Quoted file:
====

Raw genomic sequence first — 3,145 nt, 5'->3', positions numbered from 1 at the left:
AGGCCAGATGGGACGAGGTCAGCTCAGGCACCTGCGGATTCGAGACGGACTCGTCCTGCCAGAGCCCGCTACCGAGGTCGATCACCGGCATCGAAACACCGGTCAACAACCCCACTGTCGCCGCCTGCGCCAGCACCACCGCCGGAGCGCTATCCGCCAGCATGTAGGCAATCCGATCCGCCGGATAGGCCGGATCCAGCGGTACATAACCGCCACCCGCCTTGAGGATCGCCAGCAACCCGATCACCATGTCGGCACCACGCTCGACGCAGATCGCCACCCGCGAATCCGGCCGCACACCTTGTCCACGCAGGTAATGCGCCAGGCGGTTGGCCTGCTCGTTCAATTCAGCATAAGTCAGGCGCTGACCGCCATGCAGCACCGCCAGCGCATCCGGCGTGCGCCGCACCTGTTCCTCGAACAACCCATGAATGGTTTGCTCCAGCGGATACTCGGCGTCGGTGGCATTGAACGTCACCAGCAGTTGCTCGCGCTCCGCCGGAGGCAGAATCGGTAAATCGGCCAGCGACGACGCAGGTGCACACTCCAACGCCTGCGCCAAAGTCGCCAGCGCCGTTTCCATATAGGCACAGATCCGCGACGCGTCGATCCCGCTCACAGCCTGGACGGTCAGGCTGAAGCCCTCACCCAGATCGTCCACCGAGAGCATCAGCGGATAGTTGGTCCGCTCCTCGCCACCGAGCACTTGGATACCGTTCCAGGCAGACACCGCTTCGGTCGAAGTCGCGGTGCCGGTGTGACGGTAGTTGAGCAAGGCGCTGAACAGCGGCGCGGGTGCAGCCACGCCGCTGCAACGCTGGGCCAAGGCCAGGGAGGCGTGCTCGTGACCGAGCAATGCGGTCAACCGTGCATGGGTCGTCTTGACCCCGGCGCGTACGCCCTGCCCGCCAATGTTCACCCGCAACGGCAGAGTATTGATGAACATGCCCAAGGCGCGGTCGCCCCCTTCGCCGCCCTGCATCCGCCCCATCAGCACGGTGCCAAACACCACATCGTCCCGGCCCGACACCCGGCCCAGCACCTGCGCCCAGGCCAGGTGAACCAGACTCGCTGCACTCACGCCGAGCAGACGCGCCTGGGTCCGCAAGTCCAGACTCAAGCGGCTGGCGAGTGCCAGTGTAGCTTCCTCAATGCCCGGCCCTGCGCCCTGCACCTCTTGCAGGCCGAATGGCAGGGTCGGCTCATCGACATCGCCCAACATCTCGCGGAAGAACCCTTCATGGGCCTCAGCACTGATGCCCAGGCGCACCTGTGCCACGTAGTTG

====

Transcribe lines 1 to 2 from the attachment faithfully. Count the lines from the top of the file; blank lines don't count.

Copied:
Raw genomic sequence first — 3,145 nt, 5'->3', positions numbered from 1 at the left:
AGGCCAGATGGGACGAGGTCAGCTCAGGCACCTGCGGATTCGAGACGGACTCGTCCTGCCAGAGCCCGCTACCGAGGTCGATCACCGGCATCGAAACACCGGTCAACAACCCCACTGTCGCCGCCTGCGCCAGCACCACCGCCGGAGCGCTATCCGCCAGCATGTAGGCAATCCGATCCGCCGGATAGGCCGGATCCAGCGGTACATAACCGCCACCCGCCTTGAGGATCGCCAGCAACCCGATCACCATGTCGGCACCACGCTCGACGCAGATCGCCACCCGCGAATCCGGCCGCACACCTTGTCCACGCAGGTAATGCGCCAGGCGGTTGGCCTGCTCGTTCAATTCAGCATAAGTCAGGCGCTGACCGCCATGCAGCACCGCCAGCGCATCCGGCGTGCGCCGCACCTGTTCCTCGAACAACCCATGAATGGTTTGCTCCAGCGGATACTCGGCGTCGGTGGCATTGAACGTCACCAGCAGTTGCTCGCGCTCCGCCGGAGGCAGAATCGGTAAATCGGCCAGCGACGACGCAGGTGCACACTCCAACGCCTGCGCCAAAGTCGCCAGCGCCGTTTCCATATAGGCACAGATCCGCGACGCGTCGATCCCGCTCACAGCCTGGACGGTCAGGCTGAAGCCCTCACCCAGATCGTCCACCGAGAGCATCAGCGGATAGTTGGTCCGCTCCTCGCCACCGAGCACTTGGATACCGTTCCAGGCAGACACCGCTTCGGTCGAAGTCGCGGTGCCGGTGTGACGGTAGTTGAGCAAGGCGCTGAACAGCGGCGCGGGTGCAGCCACGCCGCTGCAACGCTGGGCCAAGGCCAGGGAGGCGTGCTCGTGACCGAGCAATGCGGTCAACCGTGCATGGGTCGTCTTGACCCCGGCGCGTACGCCCTGCCCGCCAATGTTCACCCGCAACGGCAGAGTATTGATGAACATGCCCAAGGCGCGGTCGCCCCCTTCGCCGCCCTGCATCCGCCCCATCAGCACGGTGCCAAACACCACATCGTCCCGGCCCGACACCCGGCCCAGCACCTGCGCCCAGGCCAGGTGAACCAGACTCGCTGCACTCACGCCGAGCAGACGCGCCTGGGTCCGCAAGTCCAGACTCAAGCGGCTGGCGAGTGCCAGTGTAGCTTCCTCAATGCCCGGCCCTGCGCCCTGCACCTCTTGCAGGCCGAATGGCAGGGTCGGCTCATCGACATCGCCCAACATCTCGCGGAAGAACCCTTCATGGGCCTCAGCACTGATGCCCAGGCGCACCTGTGCCACGTAGTTG